I reworded it to mean, Progress is equal to the Weight (of the object, barbell, high tech machine, etc.) Multiplied by Repetitions performed. Technically, we could measure the “distance” of each movement; however, I feel it is valid to say, “A repetition.”

We re-word the formula and state it as, “Units of Muscular Contraction, or Life Force Index,” depending on the professional with whom we discuss the concept. The Units of Muscular Contraction formula is a most significant insight on the road to assure progress. Everyone interested in building muscle mass or producing greater strength in a time efficient way, will find it extremely beneficial.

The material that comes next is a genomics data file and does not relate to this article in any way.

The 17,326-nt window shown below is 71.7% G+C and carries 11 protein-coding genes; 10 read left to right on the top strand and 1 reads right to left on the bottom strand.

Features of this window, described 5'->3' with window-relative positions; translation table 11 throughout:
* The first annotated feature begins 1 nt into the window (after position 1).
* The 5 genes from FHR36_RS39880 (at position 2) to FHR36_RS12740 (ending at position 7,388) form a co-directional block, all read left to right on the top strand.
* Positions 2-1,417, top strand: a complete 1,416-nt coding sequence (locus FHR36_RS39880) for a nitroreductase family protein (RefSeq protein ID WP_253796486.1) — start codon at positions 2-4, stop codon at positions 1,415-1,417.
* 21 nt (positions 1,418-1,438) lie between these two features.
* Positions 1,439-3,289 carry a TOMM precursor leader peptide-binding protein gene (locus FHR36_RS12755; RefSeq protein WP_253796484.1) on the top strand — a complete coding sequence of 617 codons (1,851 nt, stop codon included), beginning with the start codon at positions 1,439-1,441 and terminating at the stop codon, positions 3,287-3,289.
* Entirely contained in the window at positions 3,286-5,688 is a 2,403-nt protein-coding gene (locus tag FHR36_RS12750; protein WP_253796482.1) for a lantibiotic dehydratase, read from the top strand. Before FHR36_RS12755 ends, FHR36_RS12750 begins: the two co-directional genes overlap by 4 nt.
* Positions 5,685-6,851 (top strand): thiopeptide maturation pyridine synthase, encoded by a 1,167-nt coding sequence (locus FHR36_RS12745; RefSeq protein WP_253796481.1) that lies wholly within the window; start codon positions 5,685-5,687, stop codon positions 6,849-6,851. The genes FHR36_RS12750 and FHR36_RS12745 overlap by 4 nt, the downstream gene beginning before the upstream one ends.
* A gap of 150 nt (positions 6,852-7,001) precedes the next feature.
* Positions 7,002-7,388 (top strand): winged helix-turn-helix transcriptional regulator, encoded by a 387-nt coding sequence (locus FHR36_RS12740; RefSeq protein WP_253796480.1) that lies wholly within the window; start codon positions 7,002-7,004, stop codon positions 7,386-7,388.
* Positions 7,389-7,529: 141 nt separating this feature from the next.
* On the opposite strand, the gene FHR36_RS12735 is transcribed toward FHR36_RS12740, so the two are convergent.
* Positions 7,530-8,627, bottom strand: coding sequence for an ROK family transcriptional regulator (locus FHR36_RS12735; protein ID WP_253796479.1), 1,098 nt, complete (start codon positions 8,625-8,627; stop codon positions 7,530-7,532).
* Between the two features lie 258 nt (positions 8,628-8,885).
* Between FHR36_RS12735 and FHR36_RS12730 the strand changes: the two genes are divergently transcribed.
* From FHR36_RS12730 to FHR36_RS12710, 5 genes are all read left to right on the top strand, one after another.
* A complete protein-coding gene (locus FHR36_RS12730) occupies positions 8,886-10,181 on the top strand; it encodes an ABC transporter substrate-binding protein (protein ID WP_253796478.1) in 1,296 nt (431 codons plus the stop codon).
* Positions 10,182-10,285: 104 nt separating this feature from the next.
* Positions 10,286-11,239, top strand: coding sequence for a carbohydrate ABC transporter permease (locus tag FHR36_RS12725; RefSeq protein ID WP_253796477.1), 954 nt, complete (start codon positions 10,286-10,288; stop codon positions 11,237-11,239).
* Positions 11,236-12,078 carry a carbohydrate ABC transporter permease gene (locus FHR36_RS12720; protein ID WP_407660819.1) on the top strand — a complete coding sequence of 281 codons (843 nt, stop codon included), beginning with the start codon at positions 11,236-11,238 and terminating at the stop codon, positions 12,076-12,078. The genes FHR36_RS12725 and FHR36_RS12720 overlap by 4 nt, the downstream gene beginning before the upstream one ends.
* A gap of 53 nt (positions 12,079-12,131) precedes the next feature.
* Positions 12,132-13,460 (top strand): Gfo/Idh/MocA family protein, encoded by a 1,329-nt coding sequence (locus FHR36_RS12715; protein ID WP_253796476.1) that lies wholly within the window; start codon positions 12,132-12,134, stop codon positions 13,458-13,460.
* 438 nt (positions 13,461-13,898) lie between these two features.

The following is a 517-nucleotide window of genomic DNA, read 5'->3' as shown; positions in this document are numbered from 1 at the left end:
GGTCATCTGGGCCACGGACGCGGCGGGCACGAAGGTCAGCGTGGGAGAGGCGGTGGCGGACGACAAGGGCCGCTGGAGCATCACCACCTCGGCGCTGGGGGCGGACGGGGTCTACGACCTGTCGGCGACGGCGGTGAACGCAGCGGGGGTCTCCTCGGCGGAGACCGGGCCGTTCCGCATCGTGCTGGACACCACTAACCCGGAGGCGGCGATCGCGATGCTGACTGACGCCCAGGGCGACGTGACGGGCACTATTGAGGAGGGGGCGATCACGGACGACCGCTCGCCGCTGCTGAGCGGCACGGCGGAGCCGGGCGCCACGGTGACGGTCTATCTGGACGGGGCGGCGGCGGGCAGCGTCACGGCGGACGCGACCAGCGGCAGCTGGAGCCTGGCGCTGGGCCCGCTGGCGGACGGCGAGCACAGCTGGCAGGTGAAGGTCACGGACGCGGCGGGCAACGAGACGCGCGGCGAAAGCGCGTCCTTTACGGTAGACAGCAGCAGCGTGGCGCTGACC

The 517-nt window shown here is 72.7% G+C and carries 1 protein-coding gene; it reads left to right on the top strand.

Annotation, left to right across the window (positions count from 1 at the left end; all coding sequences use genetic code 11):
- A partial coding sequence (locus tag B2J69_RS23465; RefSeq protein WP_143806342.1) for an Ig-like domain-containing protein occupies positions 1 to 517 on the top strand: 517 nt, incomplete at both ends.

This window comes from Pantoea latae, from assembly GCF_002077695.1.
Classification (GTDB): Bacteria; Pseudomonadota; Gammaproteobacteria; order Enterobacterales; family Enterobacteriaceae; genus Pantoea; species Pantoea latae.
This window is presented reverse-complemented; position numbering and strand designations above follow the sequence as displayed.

To be sure, introducing new concepts into an exercise program is always a battle between previous knowledge, handed down generation to generation without examination, coupled with the common fear among bodybuilder’s that the new suggestion will not work.

Your intellect pulls in two directions at the same time. Our recommendation is to try new ideas. If they do not work out, you will know it soon enough and you can always return to previous patterns of training. However, we believe that there can be no progress without a break with tradition. In this case, I have used this approach for all personal workouts and all workouts of all my personal training client’s for 30 years. It is a major method of proving you are actually progressing and not just satisfying your ego by throwing more weight around.